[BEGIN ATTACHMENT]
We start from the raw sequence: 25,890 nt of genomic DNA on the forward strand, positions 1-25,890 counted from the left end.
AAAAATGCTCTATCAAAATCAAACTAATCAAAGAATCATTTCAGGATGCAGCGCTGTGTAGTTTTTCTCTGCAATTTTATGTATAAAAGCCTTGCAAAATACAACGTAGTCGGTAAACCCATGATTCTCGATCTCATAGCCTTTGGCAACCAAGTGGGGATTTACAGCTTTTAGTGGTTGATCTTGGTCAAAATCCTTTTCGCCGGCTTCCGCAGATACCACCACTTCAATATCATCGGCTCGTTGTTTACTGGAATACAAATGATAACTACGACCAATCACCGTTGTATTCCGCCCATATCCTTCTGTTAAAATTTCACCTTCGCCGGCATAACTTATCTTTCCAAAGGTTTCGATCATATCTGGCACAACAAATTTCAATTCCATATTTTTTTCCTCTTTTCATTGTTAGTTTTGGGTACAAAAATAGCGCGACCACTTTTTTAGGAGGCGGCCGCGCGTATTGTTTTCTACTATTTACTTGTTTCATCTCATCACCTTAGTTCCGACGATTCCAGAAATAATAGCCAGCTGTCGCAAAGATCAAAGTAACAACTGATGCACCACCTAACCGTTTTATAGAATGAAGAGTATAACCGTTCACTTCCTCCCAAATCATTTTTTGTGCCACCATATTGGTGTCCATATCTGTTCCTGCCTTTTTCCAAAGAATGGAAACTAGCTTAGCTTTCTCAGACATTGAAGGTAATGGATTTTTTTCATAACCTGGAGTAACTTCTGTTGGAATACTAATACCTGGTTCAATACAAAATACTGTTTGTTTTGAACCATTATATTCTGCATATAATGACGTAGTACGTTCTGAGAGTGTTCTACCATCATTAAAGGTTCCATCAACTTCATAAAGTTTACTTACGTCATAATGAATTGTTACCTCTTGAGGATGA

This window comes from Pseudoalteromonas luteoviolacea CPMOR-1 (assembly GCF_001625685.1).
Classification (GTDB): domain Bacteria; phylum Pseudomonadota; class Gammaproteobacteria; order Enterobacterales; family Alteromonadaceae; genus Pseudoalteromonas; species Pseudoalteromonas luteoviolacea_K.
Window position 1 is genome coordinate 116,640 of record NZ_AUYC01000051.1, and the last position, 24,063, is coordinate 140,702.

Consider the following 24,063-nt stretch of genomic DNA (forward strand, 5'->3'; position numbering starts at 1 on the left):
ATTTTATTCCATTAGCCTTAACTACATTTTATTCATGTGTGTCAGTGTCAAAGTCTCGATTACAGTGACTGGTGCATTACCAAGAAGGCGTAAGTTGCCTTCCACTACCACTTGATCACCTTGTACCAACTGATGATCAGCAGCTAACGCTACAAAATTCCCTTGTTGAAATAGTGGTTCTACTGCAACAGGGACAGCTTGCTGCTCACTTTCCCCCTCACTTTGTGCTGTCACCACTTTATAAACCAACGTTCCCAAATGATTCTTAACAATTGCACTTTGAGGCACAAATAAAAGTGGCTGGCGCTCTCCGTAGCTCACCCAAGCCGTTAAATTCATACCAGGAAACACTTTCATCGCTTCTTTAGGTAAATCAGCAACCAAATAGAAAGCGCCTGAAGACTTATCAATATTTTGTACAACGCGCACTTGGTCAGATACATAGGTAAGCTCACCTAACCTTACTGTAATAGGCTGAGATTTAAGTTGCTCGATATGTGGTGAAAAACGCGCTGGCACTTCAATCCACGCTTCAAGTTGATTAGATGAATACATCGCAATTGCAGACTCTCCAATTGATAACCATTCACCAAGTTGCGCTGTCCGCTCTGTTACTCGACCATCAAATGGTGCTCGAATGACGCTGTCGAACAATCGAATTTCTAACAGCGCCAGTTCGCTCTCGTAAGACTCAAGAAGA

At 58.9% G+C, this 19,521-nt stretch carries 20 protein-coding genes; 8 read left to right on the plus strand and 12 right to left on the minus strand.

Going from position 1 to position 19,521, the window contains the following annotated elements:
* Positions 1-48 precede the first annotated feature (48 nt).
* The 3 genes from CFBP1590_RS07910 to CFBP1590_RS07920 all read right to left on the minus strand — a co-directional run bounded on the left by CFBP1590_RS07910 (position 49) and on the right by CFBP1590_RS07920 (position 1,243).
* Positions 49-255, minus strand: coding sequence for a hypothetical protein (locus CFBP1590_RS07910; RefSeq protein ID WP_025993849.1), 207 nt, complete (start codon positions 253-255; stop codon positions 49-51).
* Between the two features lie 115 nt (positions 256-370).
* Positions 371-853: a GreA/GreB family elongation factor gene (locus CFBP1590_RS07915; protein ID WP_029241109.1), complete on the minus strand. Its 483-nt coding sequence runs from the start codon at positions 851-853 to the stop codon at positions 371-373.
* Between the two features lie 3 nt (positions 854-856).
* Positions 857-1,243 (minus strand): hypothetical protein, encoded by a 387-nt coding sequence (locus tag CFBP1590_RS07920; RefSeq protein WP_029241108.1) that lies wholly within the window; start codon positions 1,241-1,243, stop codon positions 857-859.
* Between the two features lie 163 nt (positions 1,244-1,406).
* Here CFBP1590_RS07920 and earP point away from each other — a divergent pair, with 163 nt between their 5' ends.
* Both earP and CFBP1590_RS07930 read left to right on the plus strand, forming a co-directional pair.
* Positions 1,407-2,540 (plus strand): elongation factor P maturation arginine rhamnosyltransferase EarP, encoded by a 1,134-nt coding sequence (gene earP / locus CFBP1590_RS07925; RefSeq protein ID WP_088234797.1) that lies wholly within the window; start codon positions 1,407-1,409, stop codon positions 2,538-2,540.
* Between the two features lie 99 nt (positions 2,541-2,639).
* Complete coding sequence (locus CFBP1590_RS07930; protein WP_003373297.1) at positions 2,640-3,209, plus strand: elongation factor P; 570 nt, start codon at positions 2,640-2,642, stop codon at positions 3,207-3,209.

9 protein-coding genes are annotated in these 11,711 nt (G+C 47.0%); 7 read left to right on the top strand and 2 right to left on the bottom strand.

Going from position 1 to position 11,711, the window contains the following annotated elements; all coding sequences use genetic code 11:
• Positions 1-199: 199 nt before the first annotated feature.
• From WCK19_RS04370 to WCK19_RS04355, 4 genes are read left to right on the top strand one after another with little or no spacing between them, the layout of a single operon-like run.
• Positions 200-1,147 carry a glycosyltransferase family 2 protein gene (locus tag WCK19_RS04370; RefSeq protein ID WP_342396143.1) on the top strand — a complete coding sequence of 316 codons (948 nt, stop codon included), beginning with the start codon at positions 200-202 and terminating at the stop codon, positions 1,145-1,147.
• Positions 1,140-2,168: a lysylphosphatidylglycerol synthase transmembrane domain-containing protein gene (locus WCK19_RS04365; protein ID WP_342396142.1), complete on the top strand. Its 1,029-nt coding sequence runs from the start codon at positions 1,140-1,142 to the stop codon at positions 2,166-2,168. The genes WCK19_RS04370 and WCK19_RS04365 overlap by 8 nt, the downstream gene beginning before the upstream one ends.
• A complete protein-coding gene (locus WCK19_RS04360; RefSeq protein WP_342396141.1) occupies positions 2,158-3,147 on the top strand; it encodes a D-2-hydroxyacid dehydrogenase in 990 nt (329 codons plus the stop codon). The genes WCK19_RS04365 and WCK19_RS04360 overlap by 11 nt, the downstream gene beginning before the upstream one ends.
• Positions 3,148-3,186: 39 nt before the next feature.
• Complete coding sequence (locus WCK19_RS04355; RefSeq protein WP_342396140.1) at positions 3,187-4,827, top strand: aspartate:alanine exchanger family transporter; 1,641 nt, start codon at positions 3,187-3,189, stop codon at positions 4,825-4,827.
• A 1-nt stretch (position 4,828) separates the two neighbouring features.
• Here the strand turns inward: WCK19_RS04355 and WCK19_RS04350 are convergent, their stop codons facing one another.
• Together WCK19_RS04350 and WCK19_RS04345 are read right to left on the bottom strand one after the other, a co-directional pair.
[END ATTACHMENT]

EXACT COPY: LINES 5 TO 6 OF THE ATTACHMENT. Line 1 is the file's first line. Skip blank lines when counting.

Window position 1 is genome coordinate 116,640 of record NZ_AUYC01000051.1, and the last position, 24,063, is coordinate 140,702.

Consider the following 24,063-nt stretch of genomic DNA (forward strand, 5'->3'; position numbering starts at 1 on the left):